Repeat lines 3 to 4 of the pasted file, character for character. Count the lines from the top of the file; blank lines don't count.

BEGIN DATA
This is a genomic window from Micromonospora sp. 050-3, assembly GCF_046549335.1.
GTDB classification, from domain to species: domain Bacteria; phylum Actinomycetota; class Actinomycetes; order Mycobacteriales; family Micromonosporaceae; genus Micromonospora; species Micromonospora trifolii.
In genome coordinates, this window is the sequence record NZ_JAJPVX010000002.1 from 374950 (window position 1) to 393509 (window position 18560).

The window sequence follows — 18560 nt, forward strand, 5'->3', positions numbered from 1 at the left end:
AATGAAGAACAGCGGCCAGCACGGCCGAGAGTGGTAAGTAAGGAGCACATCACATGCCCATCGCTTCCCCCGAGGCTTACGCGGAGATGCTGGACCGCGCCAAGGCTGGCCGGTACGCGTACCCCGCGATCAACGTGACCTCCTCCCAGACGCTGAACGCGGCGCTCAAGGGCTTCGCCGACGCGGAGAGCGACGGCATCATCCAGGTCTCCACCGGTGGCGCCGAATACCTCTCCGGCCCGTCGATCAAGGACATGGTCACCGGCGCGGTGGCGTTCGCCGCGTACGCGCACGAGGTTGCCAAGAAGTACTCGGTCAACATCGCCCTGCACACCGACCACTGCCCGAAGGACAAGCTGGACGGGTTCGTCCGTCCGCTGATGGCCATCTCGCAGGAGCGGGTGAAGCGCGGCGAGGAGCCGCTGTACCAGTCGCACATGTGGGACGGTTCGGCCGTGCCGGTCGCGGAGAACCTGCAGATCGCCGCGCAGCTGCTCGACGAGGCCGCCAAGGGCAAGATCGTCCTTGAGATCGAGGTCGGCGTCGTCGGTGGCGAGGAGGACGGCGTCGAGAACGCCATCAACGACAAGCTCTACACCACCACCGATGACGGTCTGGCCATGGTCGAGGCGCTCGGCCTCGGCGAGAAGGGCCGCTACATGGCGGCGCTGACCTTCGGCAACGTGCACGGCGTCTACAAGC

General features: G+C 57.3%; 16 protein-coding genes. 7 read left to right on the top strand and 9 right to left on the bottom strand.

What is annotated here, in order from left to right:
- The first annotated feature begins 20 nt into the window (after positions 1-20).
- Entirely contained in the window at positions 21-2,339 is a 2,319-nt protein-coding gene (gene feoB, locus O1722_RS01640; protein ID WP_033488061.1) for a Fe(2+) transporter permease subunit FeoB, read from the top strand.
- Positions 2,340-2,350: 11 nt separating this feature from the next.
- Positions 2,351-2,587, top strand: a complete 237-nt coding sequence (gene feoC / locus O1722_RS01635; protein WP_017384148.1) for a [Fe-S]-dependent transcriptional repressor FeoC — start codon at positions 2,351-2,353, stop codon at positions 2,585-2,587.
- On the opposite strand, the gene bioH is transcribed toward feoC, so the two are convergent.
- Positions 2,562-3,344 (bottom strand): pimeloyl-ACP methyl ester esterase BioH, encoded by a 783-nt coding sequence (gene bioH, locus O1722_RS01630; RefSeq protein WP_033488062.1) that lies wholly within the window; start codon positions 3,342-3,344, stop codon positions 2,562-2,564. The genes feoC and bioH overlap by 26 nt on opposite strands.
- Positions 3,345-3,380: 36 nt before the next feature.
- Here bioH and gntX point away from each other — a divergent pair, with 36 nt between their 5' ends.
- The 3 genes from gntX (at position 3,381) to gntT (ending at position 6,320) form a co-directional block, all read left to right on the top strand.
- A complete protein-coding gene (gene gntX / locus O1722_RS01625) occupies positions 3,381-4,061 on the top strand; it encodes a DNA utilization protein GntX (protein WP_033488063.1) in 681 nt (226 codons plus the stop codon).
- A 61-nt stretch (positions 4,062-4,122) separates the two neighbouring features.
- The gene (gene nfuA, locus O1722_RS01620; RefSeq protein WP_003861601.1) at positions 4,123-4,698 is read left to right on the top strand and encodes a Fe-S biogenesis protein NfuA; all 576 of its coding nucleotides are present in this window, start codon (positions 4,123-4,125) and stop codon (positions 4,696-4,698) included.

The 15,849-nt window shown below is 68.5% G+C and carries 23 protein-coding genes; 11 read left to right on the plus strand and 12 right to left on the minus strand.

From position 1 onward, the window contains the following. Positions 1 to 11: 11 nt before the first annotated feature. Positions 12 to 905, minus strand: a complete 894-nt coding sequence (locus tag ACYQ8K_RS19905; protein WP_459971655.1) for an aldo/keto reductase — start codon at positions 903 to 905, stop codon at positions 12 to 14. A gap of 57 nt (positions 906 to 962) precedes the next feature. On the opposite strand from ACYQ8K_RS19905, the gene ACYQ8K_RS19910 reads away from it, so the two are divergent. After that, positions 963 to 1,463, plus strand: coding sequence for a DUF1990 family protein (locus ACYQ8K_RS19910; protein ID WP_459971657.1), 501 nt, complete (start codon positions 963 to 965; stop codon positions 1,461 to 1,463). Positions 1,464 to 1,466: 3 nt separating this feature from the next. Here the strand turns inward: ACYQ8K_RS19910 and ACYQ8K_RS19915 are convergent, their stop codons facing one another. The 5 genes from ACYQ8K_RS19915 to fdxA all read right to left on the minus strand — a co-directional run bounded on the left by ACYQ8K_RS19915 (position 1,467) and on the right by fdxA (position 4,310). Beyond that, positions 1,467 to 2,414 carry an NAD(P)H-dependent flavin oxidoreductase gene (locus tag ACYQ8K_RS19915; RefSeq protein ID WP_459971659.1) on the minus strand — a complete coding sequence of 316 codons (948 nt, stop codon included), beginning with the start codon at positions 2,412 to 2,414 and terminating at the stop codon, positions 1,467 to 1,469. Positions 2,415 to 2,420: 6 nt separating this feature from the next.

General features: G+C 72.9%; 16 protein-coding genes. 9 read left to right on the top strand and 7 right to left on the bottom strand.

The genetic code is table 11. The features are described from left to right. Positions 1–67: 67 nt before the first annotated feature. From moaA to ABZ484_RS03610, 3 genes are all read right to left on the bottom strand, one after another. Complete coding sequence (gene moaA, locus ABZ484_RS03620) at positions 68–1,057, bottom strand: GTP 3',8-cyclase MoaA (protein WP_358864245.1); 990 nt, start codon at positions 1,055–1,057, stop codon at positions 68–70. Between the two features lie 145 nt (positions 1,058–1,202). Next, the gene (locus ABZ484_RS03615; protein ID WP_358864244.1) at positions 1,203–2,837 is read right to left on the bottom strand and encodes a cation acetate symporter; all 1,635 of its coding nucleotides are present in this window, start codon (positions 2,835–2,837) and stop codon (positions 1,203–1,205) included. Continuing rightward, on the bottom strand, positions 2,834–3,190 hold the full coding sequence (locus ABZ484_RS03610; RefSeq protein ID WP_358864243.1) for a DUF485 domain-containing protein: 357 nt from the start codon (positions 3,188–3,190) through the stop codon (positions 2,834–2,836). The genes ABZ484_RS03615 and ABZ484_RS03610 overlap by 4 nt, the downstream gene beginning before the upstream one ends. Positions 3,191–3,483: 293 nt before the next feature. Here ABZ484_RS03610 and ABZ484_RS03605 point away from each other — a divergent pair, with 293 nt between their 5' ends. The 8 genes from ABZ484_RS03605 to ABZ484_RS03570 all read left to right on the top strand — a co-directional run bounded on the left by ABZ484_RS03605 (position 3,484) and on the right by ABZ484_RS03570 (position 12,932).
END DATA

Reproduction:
In genome coordinates, this window is the sequence record NZ_JAJPVX010000002.1 from 374950 (window position 1) to 393509 (window position 18560).

The window sequence follows — 18560 nt, forward strand, 5'->3', positions numbered from 1 at the left end: